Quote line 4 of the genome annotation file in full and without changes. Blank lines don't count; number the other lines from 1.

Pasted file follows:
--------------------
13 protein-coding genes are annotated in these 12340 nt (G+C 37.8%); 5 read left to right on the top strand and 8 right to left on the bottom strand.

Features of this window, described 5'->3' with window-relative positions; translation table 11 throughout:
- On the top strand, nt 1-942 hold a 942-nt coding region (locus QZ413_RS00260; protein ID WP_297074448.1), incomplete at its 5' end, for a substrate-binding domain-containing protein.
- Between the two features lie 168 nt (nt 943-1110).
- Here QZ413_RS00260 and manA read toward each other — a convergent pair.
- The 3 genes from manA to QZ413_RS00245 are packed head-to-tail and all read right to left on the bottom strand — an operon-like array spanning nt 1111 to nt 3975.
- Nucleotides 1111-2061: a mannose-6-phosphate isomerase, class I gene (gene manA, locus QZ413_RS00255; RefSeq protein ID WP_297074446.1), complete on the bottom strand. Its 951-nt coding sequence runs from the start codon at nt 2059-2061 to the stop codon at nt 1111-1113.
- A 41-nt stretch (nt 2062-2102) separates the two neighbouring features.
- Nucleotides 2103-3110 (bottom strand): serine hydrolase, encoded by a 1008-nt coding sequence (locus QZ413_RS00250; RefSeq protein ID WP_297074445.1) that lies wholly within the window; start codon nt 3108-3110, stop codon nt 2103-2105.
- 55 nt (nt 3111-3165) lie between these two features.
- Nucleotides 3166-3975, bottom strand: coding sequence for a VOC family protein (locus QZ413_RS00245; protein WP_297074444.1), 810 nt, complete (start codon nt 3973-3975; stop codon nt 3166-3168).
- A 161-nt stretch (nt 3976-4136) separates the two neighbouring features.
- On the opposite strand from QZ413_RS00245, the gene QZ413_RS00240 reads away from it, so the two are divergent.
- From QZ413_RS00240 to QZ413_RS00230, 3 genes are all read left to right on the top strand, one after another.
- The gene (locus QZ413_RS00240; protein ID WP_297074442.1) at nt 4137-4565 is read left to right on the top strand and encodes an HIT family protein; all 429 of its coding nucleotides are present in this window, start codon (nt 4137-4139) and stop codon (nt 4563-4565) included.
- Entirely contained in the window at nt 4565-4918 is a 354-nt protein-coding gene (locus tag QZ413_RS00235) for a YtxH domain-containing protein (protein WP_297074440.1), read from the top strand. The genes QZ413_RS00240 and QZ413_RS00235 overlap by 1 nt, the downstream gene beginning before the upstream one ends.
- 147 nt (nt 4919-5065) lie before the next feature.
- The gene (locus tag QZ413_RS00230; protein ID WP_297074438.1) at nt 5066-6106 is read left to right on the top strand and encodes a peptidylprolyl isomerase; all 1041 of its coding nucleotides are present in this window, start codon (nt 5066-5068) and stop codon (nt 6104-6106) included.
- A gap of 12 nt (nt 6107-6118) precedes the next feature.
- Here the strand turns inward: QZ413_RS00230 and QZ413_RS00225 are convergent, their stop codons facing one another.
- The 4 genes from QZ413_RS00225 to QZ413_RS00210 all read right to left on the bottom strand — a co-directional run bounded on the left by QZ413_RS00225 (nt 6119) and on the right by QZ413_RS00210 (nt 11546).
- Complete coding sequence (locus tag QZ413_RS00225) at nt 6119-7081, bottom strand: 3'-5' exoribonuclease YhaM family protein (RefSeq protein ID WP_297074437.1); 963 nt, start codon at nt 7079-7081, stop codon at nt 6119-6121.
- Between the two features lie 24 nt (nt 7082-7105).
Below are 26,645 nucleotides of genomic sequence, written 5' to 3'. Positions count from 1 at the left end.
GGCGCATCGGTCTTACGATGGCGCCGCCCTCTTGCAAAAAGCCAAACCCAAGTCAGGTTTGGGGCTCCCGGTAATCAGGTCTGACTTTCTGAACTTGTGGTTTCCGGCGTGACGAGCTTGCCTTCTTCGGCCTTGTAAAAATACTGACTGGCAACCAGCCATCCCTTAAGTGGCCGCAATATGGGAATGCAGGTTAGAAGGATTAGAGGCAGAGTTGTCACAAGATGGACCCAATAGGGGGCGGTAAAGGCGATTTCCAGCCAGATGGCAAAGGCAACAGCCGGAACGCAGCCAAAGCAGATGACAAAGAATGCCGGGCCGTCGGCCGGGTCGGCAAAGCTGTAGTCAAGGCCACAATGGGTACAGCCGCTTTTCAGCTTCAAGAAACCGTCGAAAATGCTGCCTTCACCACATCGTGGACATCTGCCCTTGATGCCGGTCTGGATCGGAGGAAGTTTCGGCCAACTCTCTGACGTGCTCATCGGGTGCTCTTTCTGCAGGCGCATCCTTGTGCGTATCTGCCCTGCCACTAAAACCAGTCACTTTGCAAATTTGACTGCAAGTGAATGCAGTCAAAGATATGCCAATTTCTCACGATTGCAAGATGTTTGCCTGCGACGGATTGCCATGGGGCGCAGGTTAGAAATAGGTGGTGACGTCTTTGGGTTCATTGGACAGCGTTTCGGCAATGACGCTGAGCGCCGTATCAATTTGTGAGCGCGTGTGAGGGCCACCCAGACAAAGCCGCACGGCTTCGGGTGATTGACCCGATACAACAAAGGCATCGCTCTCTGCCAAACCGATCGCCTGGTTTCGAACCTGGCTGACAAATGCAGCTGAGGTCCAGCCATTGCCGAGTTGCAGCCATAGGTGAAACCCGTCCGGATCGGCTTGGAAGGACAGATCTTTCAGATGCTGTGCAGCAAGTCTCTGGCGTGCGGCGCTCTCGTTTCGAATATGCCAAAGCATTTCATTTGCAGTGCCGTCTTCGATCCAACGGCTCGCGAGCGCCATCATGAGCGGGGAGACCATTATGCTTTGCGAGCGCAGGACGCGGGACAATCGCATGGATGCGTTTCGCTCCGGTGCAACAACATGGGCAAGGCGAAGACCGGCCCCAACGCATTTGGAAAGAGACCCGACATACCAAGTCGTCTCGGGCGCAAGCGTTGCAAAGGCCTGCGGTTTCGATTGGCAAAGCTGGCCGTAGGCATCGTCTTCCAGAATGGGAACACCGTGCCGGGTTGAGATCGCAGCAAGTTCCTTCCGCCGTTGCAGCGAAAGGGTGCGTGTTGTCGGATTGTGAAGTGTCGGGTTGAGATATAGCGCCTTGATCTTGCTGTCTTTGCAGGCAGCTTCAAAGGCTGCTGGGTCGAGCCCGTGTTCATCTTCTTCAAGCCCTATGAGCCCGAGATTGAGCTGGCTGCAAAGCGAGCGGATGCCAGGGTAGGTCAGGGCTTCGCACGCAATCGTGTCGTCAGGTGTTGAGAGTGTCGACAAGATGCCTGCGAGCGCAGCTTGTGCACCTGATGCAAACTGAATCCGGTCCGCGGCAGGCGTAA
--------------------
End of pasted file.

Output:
- Between the two features lie 168 nt (nt 943-1110).